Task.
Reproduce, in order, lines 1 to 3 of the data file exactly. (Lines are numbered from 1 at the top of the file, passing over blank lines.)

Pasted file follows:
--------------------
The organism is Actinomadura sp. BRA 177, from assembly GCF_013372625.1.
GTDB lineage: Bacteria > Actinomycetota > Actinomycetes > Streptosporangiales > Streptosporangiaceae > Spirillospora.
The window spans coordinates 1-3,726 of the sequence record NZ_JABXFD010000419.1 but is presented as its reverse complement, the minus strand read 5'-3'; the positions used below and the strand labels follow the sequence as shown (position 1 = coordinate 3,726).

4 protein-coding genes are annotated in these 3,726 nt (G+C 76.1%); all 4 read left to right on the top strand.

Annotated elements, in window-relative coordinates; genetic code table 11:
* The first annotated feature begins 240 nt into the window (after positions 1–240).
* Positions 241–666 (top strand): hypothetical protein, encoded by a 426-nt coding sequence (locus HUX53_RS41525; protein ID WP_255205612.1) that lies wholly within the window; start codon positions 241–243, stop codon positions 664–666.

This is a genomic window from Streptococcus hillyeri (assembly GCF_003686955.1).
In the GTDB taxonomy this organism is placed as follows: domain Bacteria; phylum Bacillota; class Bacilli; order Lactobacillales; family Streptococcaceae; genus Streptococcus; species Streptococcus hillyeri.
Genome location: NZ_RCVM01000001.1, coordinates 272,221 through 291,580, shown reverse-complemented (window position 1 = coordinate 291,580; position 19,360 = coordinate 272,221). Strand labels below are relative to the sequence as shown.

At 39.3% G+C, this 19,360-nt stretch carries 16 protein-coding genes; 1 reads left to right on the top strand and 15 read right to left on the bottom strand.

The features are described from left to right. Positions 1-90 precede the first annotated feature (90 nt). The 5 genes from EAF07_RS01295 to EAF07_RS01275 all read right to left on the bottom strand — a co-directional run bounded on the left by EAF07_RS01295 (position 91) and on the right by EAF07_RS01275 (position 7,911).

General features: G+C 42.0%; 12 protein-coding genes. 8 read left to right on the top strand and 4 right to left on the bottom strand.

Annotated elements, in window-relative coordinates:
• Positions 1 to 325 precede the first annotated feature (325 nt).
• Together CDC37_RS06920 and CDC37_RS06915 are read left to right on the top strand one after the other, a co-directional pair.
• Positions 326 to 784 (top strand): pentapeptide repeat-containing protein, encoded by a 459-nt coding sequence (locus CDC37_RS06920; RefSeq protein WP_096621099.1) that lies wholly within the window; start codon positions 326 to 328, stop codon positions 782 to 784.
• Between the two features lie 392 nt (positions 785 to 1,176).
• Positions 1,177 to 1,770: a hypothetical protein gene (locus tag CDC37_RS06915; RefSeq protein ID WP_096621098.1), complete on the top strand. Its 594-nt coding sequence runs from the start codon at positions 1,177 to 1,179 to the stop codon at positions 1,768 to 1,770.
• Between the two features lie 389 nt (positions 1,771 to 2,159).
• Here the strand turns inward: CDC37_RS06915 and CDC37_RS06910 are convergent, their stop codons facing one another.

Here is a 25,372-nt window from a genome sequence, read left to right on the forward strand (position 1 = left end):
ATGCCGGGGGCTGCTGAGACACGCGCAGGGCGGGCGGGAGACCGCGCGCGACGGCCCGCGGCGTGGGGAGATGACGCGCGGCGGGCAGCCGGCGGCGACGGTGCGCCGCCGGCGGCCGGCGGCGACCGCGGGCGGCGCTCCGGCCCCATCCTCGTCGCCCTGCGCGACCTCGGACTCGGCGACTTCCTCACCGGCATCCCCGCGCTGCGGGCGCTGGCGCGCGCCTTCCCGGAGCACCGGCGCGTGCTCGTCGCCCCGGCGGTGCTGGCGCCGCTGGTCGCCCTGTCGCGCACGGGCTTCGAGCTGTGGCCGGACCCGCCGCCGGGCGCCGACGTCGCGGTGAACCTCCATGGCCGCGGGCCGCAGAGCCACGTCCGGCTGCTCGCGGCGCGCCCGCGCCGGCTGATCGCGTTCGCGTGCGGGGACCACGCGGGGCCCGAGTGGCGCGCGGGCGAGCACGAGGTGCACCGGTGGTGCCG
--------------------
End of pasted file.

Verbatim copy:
The organism is Actinomadura sp. BRA 177, from assembly GCF_013372625.1.
GTDB lineage: Bacteria > Actinomycetota > Actinomycetes > Streptosporangiales > Streptosporangiaceae > Spirillospora.
The window spans coordinates 1-3,726 of the sequence record NZ_JABXFD010000419.1 but is presented as its reverse complement, the minus strand read 5'-3'; the positions used below and the strand labels follow the sequence as shown (position 1 = coordinate 3,726).